Clear what work within the entire body they should focus on, an what work they can put on the back-burner. And because you are also leading with things you have heart for and not leading with things that are driving you crazy, you are saving time by pre-empting what otherwise would be defensive arguments back and forth.


You coach, quite simply, to get smart people solving problems for you. Whatever aspect of the business we come from, each of us first and foremost likes to think of ourselves as problem-solvers. We take pride in letting our bosses and team-mates know that we are ready to take on a challenge. Our creative agencies are especially keen to let us know this—in fact, it is not uncommon to see in many agency creative briefs a section that reads something like, “What is the problem that the __________ must solve?” Call it empowerment, if you like, but the real psychic rewards in business come from being one of the “solution bearers.” Good coaching always finds a way to put the challenge back into the hands of the players.



But perhaps most of all, you coach to motivate others to reach even higher. One of our favorite old TV commercials (for United Airlines) features a college football coach at halftime. He is shown pushing his players hard, putting them on the spot about their individual performances so far and asking the why they continue to fall short. At one point, one of the players looks up and asks, “Coach, aren’t we ahead by 21 points?” To which the ever-reaching higher coach retorts, “Now you see that. When we’re satisfied as a football player, we’re finished as a football team.” Like many of our creative resource teams, this fictitious football team is performing well so far…but how much better might they still be? And, even more importantly, who knows what the competitors might do to up-tick their performance in the future? One sidebar to this notion of coaching to motivate: while it’s generally true that any performer, no matter how gifted, can probably reach yet another level; it’s also true that acknowledging already high levels of performance is an excellent motivator in itself. Said another way, it’s fine to urge the team onwards, but don’t overlook the value of amply praising the successes already achieved.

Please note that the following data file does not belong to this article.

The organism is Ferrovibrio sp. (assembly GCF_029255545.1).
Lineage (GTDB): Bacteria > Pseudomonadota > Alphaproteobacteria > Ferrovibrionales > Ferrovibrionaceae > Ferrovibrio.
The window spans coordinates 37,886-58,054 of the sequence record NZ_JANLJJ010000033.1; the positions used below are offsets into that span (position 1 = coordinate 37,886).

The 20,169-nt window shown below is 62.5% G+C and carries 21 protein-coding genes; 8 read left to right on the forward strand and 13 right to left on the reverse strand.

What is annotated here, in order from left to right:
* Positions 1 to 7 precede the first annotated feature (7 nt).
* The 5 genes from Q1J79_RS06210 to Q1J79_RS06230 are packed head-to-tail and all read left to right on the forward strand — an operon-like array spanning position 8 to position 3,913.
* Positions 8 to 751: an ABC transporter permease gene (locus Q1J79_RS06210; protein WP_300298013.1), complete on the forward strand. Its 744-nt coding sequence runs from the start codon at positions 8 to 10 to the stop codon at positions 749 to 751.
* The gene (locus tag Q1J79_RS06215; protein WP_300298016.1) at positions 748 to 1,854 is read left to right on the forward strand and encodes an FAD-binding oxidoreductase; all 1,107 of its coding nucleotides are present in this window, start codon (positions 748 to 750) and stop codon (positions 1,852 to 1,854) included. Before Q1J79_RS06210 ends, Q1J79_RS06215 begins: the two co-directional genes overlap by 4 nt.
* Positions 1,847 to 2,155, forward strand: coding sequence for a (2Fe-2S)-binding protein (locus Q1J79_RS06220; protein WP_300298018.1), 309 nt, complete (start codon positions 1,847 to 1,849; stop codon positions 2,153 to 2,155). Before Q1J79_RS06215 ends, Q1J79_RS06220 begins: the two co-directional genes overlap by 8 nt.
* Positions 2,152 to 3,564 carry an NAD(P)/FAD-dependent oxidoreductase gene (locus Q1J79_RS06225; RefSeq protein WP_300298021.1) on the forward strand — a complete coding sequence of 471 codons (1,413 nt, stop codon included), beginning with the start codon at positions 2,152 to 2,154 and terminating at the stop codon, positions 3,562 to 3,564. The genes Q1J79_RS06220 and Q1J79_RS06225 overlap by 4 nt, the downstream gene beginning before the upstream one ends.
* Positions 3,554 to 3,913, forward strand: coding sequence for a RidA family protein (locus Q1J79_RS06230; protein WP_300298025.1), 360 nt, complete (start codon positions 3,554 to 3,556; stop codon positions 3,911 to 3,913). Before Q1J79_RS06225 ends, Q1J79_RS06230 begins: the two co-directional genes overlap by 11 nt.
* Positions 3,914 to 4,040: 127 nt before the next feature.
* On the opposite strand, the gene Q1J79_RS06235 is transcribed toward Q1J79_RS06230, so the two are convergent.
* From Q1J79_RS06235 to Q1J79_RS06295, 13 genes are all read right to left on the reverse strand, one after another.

For this week’s B&H, we offer a checklist of some tried & true coaching principles:



View the glass as half-full. Look for what’s promising and build on that.



Lead with an overall assessment of the progress. Don’t “think out loud; frame the direction you want the team to take.



Don’t talk about what you see that you don’t like; talk about what you don’t see that you would like to see.



Structure your comments to get people solving things. (Such as, “How can we get more competitive still in the benefit-dramatization?



Direct, don’t execute. Cite the principle, the concept you seek.



Seek “shots on goal.” Aim to get as many creative options for a particular strategy as you can.



When work is good, be generous with praise. (Think about what YOU would like to hear when you know your work is darn good.)


_____ Summarize the steps you need done next. (Or ask the resource team to play back what they will work on next.)

Richard Czerniawski & Mike Maloney

Richard Czerniawski

430 Abbotsford Road

Kenilworth, Illinois 60043

tel 847.256.8820 fax 847.256.8847

reply to Richard: or



Mike Maloney

1506 West 13th

Austin, Texas 78703

tel 512.236.0971 fax 512.236.0972

reply to Mike: or